***(out of 4 stars)
How do you see the person sitting next to you? Do you judge by race, creed or even by a deformity? Humanity can be very cruel to things it does not understand. In Ray Bradbury's "The Dwarf" these questions are blatant. Ray Bradbury understood humanity; with his prose and dialog within the stories.
Ralph Banghart and Aimee work at the local carnival. Ralph runs the ticket booth at the mirror maze. He and Amiee are friends. Every night a dwarf, Mr. Bigelow (Mr. Big) pays his dime to walk through the maze. In private, he stands and admires himself in one of the mirrors, which makes him look much taller and slender than his natural self. One night, Ralph and Aimee spy on him. At first it's just out of fun, but Aimee soon realizes why the dwarf enjoys seeing himself in a different way.
Aimee has compassion for Mr. Bigelow and soon finds out that he's a writer. She reads Ralph one of his short stories but Ralph laughs it off. Aimee wants to get Mr. Big his own mirror, so he won't have to continue to pay night after night to vision himself as somebody different. Aimee might also be attracted to Mr. Big, which is hinted at as well. Ralph refuses to help her get Mr. Big his mirror. When Mr. Big eventually realizes that Ralph is spying on him, he runs out of the mirror maze, screaming and shrieking. He steals a gun from another vendor. We don't really know what he eventually does with that gun. Maybe suicide, maybe rampage. Does it really matter? In one scene Ralph sees himself in one of the mirrors. His image is much smaller, hinting to the man's character.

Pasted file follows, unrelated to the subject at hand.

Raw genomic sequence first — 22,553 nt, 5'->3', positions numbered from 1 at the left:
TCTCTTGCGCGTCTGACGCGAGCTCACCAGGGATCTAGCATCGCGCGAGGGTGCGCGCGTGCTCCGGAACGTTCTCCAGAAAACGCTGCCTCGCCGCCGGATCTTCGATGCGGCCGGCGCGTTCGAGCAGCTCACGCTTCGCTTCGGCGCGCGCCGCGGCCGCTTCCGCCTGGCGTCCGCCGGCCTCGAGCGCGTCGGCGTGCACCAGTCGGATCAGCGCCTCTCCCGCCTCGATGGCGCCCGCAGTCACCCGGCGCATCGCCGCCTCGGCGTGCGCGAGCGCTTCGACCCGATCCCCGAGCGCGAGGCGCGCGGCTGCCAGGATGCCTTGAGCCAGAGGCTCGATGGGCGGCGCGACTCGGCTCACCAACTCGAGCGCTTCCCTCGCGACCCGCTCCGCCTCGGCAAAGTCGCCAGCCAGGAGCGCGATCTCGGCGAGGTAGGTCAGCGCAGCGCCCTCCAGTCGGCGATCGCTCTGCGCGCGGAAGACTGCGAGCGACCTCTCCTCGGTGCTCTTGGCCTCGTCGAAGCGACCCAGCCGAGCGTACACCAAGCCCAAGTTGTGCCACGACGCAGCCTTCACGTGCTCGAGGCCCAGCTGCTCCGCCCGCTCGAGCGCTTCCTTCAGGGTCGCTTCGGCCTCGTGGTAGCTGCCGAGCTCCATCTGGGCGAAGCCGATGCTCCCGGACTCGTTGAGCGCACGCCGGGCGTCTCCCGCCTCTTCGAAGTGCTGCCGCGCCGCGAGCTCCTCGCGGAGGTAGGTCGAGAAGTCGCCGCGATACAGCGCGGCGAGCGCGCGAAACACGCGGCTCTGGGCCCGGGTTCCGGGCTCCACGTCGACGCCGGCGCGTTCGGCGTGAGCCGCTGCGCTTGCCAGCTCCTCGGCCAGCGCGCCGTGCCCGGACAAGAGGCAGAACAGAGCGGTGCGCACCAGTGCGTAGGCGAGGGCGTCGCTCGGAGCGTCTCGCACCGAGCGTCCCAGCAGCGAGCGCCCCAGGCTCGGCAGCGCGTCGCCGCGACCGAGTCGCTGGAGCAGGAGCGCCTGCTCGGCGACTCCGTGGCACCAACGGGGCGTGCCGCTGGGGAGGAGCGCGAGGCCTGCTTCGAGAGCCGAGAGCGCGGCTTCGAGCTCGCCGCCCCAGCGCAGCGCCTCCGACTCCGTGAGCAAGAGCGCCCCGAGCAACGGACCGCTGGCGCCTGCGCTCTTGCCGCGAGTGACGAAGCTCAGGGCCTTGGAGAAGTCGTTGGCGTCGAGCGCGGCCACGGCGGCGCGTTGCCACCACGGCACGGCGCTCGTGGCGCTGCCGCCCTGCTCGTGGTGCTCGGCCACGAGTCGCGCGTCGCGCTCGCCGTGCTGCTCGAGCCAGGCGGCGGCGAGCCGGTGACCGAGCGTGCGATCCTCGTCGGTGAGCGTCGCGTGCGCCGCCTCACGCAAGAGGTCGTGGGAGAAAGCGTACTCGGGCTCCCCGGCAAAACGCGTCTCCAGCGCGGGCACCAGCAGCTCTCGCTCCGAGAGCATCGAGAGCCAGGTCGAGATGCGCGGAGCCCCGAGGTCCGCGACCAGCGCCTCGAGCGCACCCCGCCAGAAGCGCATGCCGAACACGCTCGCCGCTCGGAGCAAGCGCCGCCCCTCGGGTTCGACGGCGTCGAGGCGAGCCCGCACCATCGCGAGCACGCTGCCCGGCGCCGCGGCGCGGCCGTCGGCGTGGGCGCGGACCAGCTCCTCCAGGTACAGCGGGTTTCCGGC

Aimee is what is good about humanity. She sees the dwarf for what he really is, and when she offers to buy the mirror for him, you can tell that she just wants him to feel good about himself. He's paying money every night to view himself as somebody he's really not. Mr. Big is a good writer, because he doesn't need to fool anyone while in his little world. There, he can be whatever he wants, without the fear of being judged.
Ralph Banghart is a dispicable human being. He's like the fifth grader who gets his rocks off by laughing and tormenting smaller classmates. Yet, deep down, he's smaller (in heart and soul) than the dwarf could ever be. There's also a hint of jealousy towards Mr. Big due in part to Aimees sympathetic natural towards him. Unlike Mr. Big, Ralph isn't deformed in any way. Yet, the deformity doesn't really matter. Mr. Big is a human, who was dealt a crappy hand in life. On the outside Ralph is normal to the eye, but isn't quite as humane within his flesh.
I feel that when we read any Ray Bradbury story we're being taught a lesson on life. It's not just about getting a story across as much as a message. When Ray passed away earlier this month, we truly lost someone special, someone who understood life. One day I think we'll find that Ray Bradbury brought many mysteries of life and the universe to the forefront. His style of writing was unmatched and can never, ever be duplicated. With a simple title like, "The Dwarf" would you ever expect such messages and meaning? This is why Ray will never truly die. He's cemented his immortality and will live on forever.
Another great story from Ray Bradbury's immortal The October Country.